The jolly festival of Purim is celebrated every year on the 14th of the Hebrew month of Adar (late winter/early spring). It commemorates the salvation of the Jewish people in ancient Persia from Haman’s plot “to destroy, kill and annihilate all the Jews, young and old, infants and women, in a single day,” as recorded in the Megillah (book of Esther).
Why Is It Called Purim?
Purim means “lots” in ancient Persian. The holiday was thus named since Haman had thrown lots to determine when he would carry out his diabolical scheme. You can pronounce this name many ways. In Eastern tradition, it is called poo-REEM. Among Westerners, it is often called PUH-rim. Some Central-European communities even call it PEE-rim. (WARNING: Calling this holiday PYOO-rim—as English speakers are sometimes wont to do—is a surefire newbie cover-blower.)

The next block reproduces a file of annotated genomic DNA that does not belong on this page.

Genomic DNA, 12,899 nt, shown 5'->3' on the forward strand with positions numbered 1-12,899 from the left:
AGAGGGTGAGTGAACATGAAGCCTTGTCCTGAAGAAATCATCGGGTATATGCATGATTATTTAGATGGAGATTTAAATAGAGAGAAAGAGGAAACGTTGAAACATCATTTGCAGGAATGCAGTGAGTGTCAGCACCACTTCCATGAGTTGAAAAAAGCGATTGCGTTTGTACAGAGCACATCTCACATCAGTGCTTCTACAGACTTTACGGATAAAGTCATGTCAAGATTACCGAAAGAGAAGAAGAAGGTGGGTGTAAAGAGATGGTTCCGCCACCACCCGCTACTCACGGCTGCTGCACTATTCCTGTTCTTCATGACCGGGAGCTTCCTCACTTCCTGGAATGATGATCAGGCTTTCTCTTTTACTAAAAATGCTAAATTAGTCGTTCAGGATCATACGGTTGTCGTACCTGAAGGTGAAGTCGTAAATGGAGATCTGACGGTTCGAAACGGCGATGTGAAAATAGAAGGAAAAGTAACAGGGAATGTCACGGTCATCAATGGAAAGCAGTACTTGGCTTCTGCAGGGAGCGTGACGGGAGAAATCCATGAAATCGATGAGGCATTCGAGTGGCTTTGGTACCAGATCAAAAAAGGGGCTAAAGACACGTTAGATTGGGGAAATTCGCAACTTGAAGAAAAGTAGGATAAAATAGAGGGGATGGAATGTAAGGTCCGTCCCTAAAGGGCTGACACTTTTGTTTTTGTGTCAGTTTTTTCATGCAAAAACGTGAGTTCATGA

Reading of the Megillah (book of Esther), which recounts the story of the Purim miracle. This is done once on the eve of Purim and then again on the following day.
- Giving money gifts to at least two poor people.
- Sending gifts of two kinds of food to at least one person.
- A festive Purim feast, which often includes wine or other intoxicating beverages.